First, thank you to all who wrote messages of encouragement, commiseration or support with regard to my (and GryphonSolo2) withdrawal from the Bermuda 1-2 a few days ago- all of these messages were much appreciated. While I do not receive the messages on the boat, I do get them once I hit land and I is great to hear from so many folks. I thought people might be interested in a few aspects of the 220 mile return trip to Newport, so here goes.
When I decided to bail out, it was the middle of the night and glassy calm all around. I was pretty bummed but knew it was the right thing to do. So I fired up the engine and turned the boat around and headed north under power. After motoring for about 12 hours, the breeze began to come up out of the southeast, so I shut down the engine and put up the big red spinnaker and was able to sail again. Happy. I guess the sailing formula for me is pretty simple- good wind = good mood, no wind = bad mood…. Probably the same for most sailors.
Anyway, after a very nice day on Monday where we made good progress towards Newport and were about 70 miles offshore approaching the continental shelf, the wind built to 15 to 20 knots and a series of squalls began to come through bringing drenching rains. During one of the squalls, I was on deck trimming the sails when I heard a loud bang on the port side and the boat suddenly slowed from about 10 knots to about 2 knots to a dead stop…… I had hooked a large offshore lobster pot around the keel and the boat was stopped dead in its tracks. As this has happened to me before, I knew I was in trouble and most likely the only way to get the line off the keel was to dive under the boat and cut it. Since it was the middle of the night, pitch black and raining with a pretty good sea state and 20 knot wind and I was alone, this did not seem like a very appealing option. So, I dropped all the sails and let the boat drift and contemplated my options. No good ones came to mind, so finally I got on the VHF radio and asked if there were any fishing boats in the area who might have a diver onboard. Remarkably, a captain from New Bedford came back and said he did not have a diver onboard but would come over and see if he could lend some assistance. Just as he arrived on the scene, after being hooked for about an hour, I heard another clang as the bouy unwrapped itself from the keel and the boat was free again! Unbelievable. I put the sails back up and was soon marching along again at 10 knots! A weird and scary experience. Glad it had a happy ending.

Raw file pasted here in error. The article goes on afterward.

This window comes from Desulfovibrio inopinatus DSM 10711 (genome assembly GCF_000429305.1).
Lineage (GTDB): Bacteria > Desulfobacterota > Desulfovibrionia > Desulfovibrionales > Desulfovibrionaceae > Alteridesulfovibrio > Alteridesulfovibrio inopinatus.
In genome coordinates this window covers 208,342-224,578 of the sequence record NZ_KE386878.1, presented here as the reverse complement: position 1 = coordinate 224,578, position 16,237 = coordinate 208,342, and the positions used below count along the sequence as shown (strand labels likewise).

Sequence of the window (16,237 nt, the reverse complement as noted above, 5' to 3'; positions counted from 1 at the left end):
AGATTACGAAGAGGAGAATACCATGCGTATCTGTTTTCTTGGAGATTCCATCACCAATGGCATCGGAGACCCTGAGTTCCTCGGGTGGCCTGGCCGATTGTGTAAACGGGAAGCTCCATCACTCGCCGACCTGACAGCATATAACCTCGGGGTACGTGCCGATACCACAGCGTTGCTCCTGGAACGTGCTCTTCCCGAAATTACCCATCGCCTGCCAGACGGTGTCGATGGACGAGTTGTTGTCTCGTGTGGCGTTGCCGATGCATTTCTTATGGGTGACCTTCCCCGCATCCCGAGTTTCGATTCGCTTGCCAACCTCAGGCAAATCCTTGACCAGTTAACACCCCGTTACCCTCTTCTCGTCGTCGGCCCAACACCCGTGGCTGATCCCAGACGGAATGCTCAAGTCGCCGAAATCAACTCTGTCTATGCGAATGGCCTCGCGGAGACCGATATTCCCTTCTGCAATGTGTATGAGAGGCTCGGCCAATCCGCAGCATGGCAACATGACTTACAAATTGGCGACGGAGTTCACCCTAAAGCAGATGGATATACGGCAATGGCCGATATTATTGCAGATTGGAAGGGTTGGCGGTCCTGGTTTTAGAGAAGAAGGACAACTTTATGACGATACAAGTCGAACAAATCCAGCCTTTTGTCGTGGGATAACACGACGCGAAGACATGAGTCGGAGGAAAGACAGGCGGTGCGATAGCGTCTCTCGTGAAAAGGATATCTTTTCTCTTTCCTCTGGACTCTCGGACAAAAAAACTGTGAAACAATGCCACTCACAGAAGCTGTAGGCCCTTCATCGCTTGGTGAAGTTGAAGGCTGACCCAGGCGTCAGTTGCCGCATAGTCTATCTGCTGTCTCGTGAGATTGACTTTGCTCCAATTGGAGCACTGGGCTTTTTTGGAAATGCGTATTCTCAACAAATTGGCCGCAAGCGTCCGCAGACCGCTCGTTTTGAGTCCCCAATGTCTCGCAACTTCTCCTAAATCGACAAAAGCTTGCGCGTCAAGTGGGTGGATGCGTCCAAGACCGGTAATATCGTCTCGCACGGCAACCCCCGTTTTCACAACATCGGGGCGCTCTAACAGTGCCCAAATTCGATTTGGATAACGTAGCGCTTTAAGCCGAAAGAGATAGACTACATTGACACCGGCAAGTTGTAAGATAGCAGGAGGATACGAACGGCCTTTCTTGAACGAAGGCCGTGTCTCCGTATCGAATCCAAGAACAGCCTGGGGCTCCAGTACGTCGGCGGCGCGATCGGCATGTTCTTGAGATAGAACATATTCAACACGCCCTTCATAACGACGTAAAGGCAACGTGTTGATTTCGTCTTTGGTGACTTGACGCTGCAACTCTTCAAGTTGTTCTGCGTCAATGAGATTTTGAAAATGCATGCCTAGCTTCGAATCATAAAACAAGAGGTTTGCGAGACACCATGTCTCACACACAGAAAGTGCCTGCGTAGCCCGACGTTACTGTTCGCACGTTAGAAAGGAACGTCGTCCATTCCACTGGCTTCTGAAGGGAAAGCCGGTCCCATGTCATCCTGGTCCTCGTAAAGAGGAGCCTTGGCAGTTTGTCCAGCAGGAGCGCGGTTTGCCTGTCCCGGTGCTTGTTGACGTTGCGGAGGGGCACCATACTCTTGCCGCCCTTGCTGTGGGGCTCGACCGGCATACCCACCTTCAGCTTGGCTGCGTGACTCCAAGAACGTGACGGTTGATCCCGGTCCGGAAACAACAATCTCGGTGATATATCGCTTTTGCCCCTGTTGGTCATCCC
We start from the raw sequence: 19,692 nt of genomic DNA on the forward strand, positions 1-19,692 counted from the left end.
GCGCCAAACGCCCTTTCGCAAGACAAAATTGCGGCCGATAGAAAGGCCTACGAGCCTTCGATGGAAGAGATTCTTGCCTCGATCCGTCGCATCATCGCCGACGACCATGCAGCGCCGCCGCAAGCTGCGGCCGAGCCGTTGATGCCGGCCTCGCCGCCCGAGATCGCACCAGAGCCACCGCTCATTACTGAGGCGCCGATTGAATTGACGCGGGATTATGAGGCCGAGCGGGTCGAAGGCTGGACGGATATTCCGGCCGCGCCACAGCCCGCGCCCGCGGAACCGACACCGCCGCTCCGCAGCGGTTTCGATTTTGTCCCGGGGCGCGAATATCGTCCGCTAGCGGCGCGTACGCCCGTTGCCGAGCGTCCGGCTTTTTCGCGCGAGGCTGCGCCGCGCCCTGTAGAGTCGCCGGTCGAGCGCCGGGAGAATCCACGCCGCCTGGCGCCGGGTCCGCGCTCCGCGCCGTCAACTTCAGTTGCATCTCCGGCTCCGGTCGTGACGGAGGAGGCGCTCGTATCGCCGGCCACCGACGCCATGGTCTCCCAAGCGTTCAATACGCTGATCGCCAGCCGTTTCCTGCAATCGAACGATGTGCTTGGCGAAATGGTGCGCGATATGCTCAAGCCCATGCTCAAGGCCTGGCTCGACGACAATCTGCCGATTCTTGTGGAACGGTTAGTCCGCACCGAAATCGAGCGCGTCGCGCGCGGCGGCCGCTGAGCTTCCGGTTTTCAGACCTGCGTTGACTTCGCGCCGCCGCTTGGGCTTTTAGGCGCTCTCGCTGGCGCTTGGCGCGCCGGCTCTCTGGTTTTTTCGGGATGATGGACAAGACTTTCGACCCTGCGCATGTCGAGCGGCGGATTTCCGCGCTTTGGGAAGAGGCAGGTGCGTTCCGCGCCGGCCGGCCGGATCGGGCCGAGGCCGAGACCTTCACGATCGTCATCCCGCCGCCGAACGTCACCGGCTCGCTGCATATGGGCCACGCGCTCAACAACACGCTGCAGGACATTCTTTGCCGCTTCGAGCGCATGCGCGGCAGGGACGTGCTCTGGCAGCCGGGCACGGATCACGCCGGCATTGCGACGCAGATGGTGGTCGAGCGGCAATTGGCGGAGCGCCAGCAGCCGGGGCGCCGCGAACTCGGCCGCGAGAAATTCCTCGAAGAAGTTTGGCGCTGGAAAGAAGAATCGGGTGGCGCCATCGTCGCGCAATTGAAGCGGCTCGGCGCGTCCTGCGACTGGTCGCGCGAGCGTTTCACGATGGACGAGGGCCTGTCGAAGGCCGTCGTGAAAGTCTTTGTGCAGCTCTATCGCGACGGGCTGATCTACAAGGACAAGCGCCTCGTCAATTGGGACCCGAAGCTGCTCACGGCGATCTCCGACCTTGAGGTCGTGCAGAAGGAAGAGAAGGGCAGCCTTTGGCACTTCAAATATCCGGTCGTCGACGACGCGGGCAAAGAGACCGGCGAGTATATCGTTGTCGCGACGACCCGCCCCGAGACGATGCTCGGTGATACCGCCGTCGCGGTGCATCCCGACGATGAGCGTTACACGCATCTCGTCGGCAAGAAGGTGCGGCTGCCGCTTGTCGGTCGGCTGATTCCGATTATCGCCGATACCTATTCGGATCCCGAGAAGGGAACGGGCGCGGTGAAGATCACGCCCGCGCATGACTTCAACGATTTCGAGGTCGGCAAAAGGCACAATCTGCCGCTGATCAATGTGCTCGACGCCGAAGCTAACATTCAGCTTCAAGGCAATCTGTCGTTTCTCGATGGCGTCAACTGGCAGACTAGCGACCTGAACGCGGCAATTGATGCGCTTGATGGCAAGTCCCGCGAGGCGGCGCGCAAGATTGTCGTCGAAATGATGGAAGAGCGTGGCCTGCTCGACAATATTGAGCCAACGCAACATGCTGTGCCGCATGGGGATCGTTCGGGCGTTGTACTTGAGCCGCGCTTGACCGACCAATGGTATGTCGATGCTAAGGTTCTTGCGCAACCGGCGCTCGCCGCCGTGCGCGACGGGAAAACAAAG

As we approached Newport, a thick fog had set in and the wind was still about 20 knots from behind. As we came past Block Island and approached the Castle Hill light at the entrance to Newport, my chart plotter screen suddenly filled up with at least a dozen other boats, all heading in to Newport. At first I thought it was shipping traffic, but I finally was able to figure out that they were all sailboats and were participants in the Annapolis- Newport race and they were all approaching the finish line under spinnakers gybing furiously for position with visibility less than three boat lengths! It reminded me of the scene from the movie Top Gun, as Maverick got back into action after the crash where his co-pilot Goose was killed….. ” Bogeys as thick as fireflies- MIG fighters- they’re all around us- engage Maverick, engage!”….. but Maverick was spooked and bugged out. I felt like bugging out too! But we managed to avoid collision and got the boat to its mooring in one piece and I was very grateful. Never a dull moment.